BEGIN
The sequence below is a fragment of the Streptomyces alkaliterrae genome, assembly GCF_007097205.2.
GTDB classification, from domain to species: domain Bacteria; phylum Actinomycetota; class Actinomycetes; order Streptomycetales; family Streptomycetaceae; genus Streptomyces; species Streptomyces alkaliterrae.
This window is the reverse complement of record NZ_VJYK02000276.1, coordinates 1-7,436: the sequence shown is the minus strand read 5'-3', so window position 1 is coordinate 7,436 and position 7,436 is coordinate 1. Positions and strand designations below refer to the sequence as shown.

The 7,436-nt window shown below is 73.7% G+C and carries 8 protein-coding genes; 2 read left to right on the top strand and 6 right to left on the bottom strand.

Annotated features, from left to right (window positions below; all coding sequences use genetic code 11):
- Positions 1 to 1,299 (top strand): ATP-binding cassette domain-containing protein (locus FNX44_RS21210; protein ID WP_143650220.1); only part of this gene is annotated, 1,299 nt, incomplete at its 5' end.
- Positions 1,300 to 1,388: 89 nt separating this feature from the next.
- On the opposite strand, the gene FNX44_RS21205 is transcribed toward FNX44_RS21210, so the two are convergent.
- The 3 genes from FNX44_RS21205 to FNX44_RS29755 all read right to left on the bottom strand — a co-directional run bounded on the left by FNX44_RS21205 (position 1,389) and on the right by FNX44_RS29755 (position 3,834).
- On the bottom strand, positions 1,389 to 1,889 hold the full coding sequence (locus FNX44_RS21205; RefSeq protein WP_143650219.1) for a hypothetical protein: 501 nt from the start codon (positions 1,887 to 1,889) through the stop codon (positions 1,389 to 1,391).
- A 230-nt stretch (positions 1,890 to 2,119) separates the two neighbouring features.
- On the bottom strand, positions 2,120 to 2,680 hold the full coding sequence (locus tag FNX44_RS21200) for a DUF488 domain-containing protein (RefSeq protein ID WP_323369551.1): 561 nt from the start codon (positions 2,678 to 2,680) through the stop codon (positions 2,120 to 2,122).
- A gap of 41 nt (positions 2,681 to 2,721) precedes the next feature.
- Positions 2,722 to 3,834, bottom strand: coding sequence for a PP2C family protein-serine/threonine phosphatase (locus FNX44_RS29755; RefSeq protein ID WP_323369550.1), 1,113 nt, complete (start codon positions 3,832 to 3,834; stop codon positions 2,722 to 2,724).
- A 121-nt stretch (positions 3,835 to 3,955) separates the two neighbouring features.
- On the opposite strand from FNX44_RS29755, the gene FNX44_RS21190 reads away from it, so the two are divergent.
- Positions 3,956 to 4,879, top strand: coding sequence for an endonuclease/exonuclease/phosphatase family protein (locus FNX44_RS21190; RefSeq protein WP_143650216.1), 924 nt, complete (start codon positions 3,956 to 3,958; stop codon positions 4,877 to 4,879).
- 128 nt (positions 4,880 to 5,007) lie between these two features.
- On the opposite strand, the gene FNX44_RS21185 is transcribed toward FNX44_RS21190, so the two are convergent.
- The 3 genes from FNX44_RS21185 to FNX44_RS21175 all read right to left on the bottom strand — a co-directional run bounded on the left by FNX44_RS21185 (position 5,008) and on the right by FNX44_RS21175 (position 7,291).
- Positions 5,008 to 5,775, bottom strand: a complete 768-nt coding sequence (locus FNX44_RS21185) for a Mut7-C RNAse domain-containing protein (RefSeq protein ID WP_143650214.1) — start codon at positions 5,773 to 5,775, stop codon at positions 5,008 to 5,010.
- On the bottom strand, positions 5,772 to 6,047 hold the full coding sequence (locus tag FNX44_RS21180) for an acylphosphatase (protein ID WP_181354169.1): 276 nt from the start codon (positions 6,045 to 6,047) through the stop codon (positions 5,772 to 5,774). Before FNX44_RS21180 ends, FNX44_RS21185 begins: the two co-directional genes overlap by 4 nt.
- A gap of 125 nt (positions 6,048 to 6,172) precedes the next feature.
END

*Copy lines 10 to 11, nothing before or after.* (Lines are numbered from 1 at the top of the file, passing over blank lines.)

- On the bottom strand, positions 1,389 to 1,889 hold the full coding sequence (locus FNX44_RS21205; RefSeq protein WP_143650219.1) for a hypothetical protein: 501 nt from the start codon (positions 1,887 to 1,889) through the stop codon (positions 1,389 to 1,391).
- A 230-nt stretch (positions 1,890 to 2,119) separates the two neighbouring features.